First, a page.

Thursday, July 19, 2012

Use state banks to stabilize the business cycle

The standard way to think about banking in the business cycle is that financial frictions amplify economic fluctuations. There are various mechanisms that make this happen. For example, the lower value of collateral during a recession makes lending more difficult. Or the value of the bank's assets decreases and it can lend less due to risk regulation. But does this always have to be so?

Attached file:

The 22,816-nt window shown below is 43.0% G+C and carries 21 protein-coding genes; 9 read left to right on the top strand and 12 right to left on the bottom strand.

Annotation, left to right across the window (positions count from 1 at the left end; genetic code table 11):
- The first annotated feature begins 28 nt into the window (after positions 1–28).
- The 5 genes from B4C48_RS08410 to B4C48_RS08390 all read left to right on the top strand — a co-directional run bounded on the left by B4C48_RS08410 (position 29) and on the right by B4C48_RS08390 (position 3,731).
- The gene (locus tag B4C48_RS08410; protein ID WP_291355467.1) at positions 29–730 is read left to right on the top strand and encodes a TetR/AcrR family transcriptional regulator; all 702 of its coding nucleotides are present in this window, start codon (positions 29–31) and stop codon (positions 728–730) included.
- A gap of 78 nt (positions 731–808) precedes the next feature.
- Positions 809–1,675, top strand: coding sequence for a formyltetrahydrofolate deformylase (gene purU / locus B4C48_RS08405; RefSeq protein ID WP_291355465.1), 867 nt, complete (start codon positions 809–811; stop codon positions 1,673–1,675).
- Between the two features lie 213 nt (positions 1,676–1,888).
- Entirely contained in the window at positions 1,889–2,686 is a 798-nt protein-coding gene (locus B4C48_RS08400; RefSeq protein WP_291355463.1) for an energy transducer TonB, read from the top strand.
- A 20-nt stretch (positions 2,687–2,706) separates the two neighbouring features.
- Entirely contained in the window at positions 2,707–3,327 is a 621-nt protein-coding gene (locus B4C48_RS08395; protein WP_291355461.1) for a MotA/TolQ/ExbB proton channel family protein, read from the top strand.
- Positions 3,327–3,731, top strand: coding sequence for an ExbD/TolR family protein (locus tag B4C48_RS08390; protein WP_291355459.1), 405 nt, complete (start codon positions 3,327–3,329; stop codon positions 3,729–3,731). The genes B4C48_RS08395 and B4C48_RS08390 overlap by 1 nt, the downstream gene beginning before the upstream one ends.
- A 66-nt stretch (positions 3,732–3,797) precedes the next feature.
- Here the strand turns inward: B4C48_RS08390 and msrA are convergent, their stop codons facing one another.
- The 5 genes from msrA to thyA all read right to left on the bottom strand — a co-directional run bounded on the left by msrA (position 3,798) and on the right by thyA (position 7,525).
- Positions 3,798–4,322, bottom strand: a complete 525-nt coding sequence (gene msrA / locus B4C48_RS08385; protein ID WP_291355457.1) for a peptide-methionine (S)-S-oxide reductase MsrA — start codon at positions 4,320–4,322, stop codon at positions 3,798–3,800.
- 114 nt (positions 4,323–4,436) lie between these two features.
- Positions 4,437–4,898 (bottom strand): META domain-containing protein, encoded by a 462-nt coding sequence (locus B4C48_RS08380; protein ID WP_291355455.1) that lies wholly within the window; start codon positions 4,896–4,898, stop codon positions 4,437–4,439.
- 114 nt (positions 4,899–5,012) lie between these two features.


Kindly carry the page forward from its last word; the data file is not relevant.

Ata Can Bertay, Asli Demirgüç-Kunt and Harry Huizinga take the example of state-owned banks. Given their public mission, they may actually try to become more active during recessions, possibly because public guarantees allow them top take on more risk during those times, or because they are more defensive in good times when they are less needed. Whatever the reason, by just looking at the data their study finds that state-owned banks are indeed lending against the cycle, especially in high-income countries with good-governance. Expanding the role of these banks could thus be beneficial, although one has to keep in mind that state banks are not necessarily the most efficient ones or the best at identifying good lending opportunities.

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